Design your life to include more money, health and happiness with less stuff, space and energy.

Design your life to include more money, health and happiness with less stuff, space and energy.

Check Out CO: LifeEdited’s Entry for the adAPT NYC Competition

LifeEdited, as part of a team with Jonathan Rose Companies, Curtis + GinsbergGrimshaw and Scape Studios, was honored to be chosen a finalist for the adAPT NYC Competition. Our design was called CO: Compact, Connected, Complete.

To break down the division of labor: As New York’s preeminent green real estate developer, Jonathan Rose Companies handled the development aspect of the project; Curtis + Ginsburg and Grimshaw were responsible for the building’s architecture; Scape was responsible for landscape design; and LifeEdited did the apartment interiors and a few other aspects of the overall design.

Grimshaw explains the overall architectural layout of the building:

The massing has four components: ground floor retail; micro-units; social and community spaces; and a northern circulation spine. The apartments feature south facing windows and private balconies angled toward the park. Indoor and outdoor communal spaces are sprinkled throughout. The south façade emphasizes light and air for each unit while the east and west facades serve as bookends that bring ample light into the corridors on every floor. The north façade features a green wall system and large windows to bring light into the stairwells.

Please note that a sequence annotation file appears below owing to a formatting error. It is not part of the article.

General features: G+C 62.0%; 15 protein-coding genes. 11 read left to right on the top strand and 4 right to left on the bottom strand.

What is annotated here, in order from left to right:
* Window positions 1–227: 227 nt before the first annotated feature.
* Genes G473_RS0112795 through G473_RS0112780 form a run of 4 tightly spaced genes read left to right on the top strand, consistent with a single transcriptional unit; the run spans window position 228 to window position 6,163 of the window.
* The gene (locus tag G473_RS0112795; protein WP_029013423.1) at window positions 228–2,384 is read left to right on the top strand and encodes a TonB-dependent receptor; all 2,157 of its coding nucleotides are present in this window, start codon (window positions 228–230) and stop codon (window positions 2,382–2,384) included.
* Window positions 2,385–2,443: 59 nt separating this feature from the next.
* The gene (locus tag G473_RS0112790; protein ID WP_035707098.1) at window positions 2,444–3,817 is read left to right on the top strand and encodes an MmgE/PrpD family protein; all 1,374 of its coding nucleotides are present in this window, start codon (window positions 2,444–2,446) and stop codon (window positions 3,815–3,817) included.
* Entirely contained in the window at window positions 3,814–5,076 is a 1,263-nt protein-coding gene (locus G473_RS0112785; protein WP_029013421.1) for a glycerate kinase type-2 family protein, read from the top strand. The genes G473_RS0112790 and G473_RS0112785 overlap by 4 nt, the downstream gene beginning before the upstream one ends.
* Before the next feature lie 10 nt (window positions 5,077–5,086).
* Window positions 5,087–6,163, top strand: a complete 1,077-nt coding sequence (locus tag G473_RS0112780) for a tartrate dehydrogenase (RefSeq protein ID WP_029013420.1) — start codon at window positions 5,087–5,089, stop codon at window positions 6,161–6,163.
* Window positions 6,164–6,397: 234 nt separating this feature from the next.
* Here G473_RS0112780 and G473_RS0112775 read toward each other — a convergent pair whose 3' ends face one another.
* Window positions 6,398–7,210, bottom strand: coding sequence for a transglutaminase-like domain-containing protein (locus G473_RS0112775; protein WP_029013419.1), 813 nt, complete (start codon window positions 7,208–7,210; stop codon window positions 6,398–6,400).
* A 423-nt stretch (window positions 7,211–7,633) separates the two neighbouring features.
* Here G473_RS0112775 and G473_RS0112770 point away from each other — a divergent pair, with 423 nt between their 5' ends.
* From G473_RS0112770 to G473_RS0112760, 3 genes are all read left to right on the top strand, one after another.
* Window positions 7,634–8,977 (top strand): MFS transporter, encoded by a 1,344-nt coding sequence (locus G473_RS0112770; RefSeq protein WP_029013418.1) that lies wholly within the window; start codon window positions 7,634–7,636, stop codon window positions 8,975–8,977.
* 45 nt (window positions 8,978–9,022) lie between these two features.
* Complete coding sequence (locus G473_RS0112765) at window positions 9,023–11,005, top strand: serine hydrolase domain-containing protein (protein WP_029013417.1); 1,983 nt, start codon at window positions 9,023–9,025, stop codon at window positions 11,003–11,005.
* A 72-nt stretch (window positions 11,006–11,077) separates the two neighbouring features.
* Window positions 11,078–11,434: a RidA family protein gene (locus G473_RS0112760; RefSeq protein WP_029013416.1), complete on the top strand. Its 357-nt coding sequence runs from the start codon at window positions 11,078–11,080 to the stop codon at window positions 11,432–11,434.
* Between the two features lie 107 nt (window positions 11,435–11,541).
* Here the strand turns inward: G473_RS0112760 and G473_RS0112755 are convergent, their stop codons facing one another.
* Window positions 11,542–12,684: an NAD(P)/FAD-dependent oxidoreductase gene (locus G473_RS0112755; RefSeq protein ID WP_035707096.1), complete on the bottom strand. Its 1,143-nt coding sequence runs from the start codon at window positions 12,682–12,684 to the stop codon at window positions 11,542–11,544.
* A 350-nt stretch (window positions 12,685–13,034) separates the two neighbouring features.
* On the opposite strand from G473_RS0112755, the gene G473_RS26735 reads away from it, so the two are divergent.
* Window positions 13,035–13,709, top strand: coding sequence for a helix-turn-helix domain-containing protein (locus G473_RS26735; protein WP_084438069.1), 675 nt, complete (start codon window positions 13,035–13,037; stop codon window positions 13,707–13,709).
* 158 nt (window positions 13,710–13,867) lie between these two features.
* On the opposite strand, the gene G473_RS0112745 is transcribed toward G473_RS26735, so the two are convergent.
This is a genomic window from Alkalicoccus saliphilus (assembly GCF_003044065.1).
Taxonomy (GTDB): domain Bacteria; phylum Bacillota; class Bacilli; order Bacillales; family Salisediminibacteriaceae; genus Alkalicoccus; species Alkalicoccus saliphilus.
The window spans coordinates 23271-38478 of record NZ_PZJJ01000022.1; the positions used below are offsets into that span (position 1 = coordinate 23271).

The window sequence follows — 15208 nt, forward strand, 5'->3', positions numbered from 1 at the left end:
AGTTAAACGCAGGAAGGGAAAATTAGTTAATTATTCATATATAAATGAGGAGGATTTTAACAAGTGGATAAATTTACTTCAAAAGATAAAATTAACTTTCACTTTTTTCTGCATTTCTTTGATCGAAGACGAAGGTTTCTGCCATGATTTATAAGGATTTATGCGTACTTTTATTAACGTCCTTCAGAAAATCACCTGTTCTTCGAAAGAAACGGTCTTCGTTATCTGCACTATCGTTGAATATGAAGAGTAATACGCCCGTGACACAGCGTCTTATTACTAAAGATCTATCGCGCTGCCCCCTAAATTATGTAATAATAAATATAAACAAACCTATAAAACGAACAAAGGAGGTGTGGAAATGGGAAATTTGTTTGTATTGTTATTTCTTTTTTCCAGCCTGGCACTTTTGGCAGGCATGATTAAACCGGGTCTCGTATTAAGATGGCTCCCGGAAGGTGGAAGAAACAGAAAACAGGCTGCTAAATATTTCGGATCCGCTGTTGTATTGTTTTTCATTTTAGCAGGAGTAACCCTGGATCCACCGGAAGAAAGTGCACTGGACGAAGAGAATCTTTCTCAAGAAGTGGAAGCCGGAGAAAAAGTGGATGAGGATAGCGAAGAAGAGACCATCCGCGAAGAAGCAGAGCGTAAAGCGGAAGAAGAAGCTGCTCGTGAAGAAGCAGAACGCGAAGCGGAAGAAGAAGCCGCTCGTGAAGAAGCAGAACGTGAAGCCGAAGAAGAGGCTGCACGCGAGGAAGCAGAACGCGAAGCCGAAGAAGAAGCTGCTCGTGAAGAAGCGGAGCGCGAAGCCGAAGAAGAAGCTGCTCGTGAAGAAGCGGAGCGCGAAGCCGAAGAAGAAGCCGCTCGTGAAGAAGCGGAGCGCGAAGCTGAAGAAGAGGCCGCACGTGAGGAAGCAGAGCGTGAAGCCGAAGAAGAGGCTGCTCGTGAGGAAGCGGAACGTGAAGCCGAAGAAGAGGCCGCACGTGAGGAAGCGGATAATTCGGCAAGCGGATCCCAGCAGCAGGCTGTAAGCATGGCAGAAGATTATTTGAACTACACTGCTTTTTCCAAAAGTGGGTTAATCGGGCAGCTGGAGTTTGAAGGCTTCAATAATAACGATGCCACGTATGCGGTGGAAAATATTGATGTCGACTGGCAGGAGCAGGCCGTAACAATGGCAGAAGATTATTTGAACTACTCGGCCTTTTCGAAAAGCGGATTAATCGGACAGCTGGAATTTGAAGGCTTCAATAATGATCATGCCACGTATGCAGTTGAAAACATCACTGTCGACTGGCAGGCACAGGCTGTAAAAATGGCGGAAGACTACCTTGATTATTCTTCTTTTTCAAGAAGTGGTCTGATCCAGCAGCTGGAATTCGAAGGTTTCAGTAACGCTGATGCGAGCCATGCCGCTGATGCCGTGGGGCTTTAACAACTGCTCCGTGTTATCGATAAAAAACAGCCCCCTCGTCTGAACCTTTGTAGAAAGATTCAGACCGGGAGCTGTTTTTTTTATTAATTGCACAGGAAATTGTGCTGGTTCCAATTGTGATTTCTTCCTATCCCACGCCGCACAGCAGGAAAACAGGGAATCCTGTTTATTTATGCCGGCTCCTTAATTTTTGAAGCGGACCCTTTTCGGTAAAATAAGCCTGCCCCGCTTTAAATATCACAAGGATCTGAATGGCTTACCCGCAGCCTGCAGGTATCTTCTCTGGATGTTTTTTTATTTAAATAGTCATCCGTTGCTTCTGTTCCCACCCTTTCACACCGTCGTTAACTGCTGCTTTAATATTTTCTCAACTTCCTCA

The interior was designed to function as living room/lounge, bedroom and office. The video below shows the “semi-furnished option” which is outfitted with the Resource Furniture Atoll 000 bed/sofa and Paso table; the latter piece converts from coffee table to dining table for eight. We gave it triple duty by making it part of the workspace.

The building features a “Product Library” where residents can check out items like extra chairs and bulky, not-so-frequently-used items like a stock pot. Other cool features of CO included large terraces and rooms shared by the whole building and a “Potluck Restaurant” where residents could make impromptu dinner parties (or lunch parties we suppose).

The goal of the project was to create a compelling and livable micro-apartment building–and one that could be realized in New York City in today’s real estate climate. Having been chosen as finalists amongst a deep and very talented pool of competitors, we think CO achieved those ends. We were very happy with the end product and though we did not win the competition, elements of CO will sure find their way into future projects.

What do you think of CO? What worked? What didn’t? What more would you add? What would you take away?